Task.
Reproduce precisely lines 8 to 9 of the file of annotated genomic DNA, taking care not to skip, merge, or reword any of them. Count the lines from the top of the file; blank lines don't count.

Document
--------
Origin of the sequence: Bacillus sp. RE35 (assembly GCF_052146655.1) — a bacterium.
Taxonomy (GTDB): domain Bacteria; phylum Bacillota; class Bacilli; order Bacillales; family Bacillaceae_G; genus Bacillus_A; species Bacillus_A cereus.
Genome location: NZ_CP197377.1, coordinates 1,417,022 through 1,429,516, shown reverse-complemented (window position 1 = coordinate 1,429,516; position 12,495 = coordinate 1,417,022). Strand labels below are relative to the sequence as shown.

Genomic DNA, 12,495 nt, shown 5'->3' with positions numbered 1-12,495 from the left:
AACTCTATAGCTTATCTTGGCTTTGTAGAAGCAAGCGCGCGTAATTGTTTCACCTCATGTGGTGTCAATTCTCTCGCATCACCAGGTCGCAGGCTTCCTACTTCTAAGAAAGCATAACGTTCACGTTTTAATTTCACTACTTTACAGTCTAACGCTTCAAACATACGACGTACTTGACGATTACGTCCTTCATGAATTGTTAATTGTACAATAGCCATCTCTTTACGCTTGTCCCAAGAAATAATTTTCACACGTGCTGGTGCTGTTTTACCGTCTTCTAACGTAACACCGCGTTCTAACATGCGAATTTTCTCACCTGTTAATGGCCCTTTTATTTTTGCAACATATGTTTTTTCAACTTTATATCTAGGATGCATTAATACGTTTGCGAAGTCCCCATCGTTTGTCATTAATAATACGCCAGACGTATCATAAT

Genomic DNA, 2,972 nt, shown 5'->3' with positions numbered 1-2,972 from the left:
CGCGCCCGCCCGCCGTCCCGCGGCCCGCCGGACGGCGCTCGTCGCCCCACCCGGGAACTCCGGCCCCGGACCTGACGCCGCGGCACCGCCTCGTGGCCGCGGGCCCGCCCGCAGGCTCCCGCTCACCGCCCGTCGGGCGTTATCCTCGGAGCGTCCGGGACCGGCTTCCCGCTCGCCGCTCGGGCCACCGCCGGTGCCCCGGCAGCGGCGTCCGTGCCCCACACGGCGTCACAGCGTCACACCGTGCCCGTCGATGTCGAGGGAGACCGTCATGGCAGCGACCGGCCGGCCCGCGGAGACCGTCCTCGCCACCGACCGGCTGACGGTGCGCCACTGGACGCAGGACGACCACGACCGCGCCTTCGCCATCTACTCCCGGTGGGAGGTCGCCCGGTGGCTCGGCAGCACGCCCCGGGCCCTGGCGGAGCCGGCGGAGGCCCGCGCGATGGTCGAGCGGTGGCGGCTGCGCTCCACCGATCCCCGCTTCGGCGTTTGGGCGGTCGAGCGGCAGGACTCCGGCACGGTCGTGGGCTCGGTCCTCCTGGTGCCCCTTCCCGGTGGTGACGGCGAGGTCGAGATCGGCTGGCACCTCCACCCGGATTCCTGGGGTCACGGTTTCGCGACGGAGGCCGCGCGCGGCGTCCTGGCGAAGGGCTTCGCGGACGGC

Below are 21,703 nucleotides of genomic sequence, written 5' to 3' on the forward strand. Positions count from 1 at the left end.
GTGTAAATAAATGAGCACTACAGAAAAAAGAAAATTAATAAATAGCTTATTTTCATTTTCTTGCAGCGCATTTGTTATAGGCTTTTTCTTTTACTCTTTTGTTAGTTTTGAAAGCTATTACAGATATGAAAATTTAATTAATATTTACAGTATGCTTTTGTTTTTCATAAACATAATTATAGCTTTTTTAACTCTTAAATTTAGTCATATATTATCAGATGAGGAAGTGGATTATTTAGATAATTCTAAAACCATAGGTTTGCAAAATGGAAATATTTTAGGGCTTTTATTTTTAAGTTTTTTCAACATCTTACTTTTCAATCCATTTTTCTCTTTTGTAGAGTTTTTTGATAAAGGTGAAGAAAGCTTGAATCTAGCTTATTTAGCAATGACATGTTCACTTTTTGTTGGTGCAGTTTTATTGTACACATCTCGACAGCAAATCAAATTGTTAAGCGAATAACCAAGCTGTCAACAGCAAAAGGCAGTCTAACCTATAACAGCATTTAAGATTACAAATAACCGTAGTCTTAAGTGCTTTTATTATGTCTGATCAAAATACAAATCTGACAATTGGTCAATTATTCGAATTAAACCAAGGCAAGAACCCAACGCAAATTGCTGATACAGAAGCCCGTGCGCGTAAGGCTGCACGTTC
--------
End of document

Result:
Below are 21,703 nucleotides of genomic sequence, written 5' to 3' on the forward strand. Positions count from 1 at the left end.
GTGTAAATAAATGAGCACTACAGAAAAAAGAAAATTAATAAATAGCTTATTTTCATTTTCTTGCAGCGCATTTGTTATAGGCTTTTTCTTTTACTCTTTTGTTAGTTTTGAAAGCTATTACAGATATGAAAATTTAATTAATATTTACAGTATGCTTTTGTTTTTCATAAACATAATTATAGCTTTTTTAACTCTTAAATTTAGTCATATATTATCAGATGAGGAAGTGGATTATTTAGATAATTCTAAAACCATAGGTTTGCAAAATGGAAATATTTTAGGGCTTTTATTTTTAAGTTTTTTCAACATCTTACTTTTCAATCCATTTTTCTCTTTTGTAGAGTTTTTTGATAAAGGTGAAGAAAGCTTGAATCTAGCTTATTTAGCAATGACATGTTCACTTTTTGTTGGTGCAGTTTTATTGTACACATCTCGACAGCAAATCAAATTGTTAAGCGAATAACCAAGCTGTCAACAGCAAAAGGCAGTCTAACCTATAACAGCATTTAAGATTACAAATAACCGTAGTCTTAAGTGCTTTTATTATGTCTGATCAAAATACAAATCTGACAATTGGTCAATTATTCGAATTAAACCAAGGCAAGAACCCAACGCAAATTGCTGATACAGAAGCCCGTGCGCGTAAGGCTGCACGTTC